14 Mar 2010


Depression is about loss. Loss of someone or something, or the love of it, that makes you fear for another loss... and another...and another... for all your life.
It's as if you are encapsulated in time: better said, in the past. The present is unbearable, there's no future. This may be more than depression, it can be melancholia, a Greek word meaning black bile. The Greeks knew it had to do with humour and Aristotle thought it could help creativity. Great thinkers, poets and artists, he used to say, are usually prone to melancholia bouts.
Some say that melancholic people have an ideal within themselves so strong that their ego cannot ever reach that perfect model and keeps punishing itself.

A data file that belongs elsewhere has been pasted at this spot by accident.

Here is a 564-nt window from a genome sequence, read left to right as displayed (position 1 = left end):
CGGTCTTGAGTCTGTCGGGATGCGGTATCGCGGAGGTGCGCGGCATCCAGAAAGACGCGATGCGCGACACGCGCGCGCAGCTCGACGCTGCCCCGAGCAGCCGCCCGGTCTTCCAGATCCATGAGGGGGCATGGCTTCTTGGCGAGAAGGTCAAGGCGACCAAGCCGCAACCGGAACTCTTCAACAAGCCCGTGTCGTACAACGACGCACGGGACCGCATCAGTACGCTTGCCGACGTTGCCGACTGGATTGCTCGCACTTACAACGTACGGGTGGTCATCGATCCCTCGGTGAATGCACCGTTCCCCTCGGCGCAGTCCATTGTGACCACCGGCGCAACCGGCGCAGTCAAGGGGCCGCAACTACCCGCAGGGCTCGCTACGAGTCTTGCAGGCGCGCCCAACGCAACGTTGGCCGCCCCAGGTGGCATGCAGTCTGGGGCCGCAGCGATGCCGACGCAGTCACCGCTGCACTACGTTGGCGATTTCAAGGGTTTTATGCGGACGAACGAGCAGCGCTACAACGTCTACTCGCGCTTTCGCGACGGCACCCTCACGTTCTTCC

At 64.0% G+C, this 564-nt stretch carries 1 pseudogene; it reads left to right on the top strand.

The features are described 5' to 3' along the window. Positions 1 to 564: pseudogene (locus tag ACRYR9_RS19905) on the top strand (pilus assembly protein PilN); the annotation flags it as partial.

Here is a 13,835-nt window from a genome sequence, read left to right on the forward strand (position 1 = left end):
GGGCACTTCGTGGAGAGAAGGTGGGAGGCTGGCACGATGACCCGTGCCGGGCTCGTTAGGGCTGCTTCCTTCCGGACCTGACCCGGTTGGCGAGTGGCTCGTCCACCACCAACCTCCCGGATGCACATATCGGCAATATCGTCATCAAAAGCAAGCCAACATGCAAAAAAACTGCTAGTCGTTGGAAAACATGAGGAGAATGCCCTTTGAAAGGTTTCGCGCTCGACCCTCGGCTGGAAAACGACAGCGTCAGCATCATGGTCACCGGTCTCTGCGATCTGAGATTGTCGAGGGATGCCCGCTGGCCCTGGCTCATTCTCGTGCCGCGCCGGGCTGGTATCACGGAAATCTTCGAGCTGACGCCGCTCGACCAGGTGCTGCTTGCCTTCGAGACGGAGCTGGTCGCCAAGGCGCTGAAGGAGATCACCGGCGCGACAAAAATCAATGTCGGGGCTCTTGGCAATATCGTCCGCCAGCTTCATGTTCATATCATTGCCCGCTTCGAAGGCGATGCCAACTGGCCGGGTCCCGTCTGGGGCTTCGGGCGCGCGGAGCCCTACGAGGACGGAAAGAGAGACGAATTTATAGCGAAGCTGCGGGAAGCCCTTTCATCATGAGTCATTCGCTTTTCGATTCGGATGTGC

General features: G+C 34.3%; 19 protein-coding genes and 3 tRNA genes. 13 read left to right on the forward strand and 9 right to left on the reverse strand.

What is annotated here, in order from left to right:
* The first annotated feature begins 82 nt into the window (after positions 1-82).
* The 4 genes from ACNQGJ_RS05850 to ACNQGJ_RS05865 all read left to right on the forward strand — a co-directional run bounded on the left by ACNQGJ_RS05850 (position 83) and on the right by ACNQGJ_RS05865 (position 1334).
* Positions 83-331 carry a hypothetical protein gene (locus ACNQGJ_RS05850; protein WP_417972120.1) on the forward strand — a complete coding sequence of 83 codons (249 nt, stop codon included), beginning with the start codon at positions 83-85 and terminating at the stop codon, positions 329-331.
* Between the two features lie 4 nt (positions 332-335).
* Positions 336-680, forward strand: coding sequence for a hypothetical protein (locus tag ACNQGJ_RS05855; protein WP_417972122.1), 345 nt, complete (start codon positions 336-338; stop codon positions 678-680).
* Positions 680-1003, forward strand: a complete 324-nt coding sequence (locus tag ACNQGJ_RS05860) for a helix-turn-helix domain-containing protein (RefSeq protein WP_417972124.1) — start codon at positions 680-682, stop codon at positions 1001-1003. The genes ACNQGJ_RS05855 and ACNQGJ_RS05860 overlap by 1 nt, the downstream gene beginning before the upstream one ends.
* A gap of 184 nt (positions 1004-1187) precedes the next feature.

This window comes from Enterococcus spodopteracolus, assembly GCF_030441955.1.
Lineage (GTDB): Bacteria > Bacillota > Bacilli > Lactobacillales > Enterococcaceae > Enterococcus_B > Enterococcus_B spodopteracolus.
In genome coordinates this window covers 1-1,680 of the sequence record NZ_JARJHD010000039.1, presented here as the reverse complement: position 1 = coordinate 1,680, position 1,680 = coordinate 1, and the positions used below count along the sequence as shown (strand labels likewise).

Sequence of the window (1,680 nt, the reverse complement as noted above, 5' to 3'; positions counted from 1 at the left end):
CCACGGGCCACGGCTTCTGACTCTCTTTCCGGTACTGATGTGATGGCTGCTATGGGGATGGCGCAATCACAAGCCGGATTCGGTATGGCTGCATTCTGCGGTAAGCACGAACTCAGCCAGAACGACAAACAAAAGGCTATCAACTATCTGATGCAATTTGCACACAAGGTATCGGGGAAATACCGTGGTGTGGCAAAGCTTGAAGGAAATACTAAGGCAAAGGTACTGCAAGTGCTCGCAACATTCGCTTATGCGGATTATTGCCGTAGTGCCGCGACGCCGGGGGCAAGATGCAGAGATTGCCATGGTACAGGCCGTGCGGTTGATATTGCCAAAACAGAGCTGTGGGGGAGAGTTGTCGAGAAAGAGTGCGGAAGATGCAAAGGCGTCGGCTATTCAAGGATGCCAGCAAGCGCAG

The thing is: how can there be such a strong omnipotent and tyrannical ideal that makes you crawl whenever you feel you are not corresponding to its demands? Think about it and the extraordinary power you might have given to someone or something.

The photo is quite a depressing one. It's a bunker from WWII part of the so-called Atlantic Wall that the nazis built on the Atlantic shore. Many of these huge and ugly constructions can  still be seen there. Paul Virilio published a book on them (http://www.infoamerica.org/teoria/virilio1.htm).


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